Title

Aspirational competency expectations for public health nutritionists in Australia: a consensus study

RIS ID

90454

Publication Details

Hughes, R., Begley, A. & Yeatman, H. (2015). Aspirational competency expectations for public health nutritionists in Australia: a consensus study. Nutrition and Dietetics, 72 (2), 122-131.

Abstract

Aim: To assess consensus among public health nutrition (PHN) workforce development stakeholders on the competencies required for effective PHN practice in the Australian workforce context. Methods: A modified Delphi study involving two iterative survey rounds among an expert panel of 33 Australian PHN workforce development stakeholders. Surveys tested panellist ratings (essential, useful, irrelevant) of a listing of 143 competency elements derived from the literature and existing competency standards, across two survey rounds, with feedback between rounds. An arbitrary consensus cut-off of 67% was applied with <10% change between rounds or 100% agreement interpreted as agreement stability. Results: A total of 109 competency elements from the total list of 143 were rated as essential above the consensus cut-off, representing 76% of the original list. Thirty-three (33) elements were rated as essential by 100% of panellists. Approximately 90% or more of the competency elements tested were retained using the 67% cut-off across nutrition science, nutrition communication, professional communication, capacity building and intervention management competency units. Competency elements rated as essential beyond the consensus cut-off concentrated in the practice competency units of nutrition assessment, monitoring and surveillance, capacity building, and intervention management. Conclusions: The results provide an empirical basis for future nutrition curriculum renewal and workforce development innovations and challenge the assumption that existing dietetic workforce preparation based on meeting entry-level competencies is adequate for community and PHN practice.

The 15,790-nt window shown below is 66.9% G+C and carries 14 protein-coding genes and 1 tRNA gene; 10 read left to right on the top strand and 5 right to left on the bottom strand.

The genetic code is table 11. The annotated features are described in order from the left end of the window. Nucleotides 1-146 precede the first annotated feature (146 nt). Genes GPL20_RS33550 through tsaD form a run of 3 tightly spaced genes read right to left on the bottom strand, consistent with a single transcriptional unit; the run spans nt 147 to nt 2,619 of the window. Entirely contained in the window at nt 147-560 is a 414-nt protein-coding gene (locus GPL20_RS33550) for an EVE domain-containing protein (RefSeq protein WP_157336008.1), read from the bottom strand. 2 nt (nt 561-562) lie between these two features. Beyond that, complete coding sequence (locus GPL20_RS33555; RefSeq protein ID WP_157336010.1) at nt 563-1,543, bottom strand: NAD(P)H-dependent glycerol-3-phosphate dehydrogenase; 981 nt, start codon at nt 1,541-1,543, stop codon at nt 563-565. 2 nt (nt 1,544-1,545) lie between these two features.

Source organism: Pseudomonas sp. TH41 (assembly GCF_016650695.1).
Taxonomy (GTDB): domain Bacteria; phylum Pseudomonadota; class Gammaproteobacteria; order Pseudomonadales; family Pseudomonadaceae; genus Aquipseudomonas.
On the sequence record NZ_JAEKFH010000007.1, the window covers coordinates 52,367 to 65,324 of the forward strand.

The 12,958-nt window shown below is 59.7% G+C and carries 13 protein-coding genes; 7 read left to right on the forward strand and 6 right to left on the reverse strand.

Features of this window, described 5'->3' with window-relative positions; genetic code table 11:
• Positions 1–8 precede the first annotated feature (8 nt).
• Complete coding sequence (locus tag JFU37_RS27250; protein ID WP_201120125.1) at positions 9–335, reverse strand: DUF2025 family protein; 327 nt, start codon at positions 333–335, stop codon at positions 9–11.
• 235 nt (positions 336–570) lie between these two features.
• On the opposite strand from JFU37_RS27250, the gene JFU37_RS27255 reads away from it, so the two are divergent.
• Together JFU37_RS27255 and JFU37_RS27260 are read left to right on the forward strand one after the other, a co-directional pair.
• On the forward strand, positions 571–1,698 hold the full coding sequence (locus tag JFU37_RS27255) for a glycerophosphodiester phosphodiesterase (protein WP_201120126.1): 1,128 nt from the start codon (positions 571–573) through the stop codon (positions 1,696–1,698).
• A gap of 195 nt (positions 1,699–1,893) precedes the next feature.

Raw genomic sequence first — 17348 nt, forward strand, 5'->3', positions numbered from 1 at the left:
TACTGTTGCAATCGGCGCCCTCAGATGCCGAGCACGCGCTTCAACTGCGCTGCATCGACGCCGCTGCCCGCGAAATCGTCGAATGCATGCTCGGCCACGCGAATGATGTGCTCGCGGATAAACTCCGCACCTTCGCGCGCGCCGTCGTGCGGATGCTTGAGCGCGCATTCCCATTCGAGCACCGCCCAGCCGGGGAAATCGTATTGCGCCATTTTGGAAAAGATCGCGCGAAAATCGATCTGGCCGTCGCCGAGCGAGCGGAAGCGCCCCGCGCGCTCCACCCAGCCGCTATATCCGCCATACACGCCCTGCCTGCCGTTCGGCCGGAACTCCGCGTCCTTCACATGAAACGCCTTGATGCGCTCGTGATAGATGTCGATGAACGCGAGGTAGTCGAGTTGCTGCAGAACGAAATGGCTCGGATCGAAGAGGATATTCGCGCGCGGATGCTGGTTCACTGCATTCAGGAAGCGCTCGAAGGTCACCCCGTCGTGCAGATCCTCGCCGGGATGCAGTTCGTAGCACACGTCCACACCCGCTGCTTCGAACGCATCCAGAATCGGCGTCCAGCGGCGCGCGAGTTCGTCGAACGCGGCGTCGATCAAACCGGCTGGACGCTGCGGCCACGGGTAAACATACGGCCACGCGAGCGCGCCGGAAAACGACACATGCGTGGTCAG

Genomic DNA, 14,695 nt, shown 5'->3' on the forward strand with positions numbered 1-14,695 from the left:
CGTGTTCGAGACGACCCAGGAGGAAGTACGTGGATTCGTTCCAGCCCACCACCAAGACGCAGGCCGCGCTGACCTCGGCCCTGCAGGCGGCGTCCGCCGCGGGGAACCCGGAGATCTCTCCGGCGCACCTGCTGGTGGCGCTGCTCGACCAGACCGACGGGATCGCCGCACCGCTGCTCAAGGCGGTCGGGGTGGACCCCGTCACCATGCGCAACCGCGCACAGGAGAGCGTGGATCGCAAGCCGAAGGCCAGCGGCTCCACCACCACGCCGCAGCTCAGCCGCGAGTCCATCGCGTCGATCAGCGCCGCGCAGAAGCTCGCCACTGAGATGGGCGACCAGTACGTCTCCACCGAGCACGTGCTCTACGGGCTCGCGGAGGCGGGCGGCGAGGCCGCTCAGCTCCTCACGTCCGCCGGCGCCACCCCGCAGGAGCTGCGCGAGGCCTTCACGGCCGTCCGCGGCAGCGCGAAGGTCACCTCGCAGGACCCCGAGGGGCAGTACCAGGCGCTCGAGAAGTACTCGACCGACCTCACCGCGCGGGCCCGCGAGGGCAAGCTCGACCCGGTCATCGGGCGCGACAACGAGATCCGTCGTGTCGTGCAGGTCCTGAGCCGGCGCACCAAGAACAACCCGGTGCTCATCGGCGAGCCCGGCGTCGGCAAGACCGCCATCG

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Link to publisher version (DOI)

http://dx.doi.org/10.1111/1747-0080.12098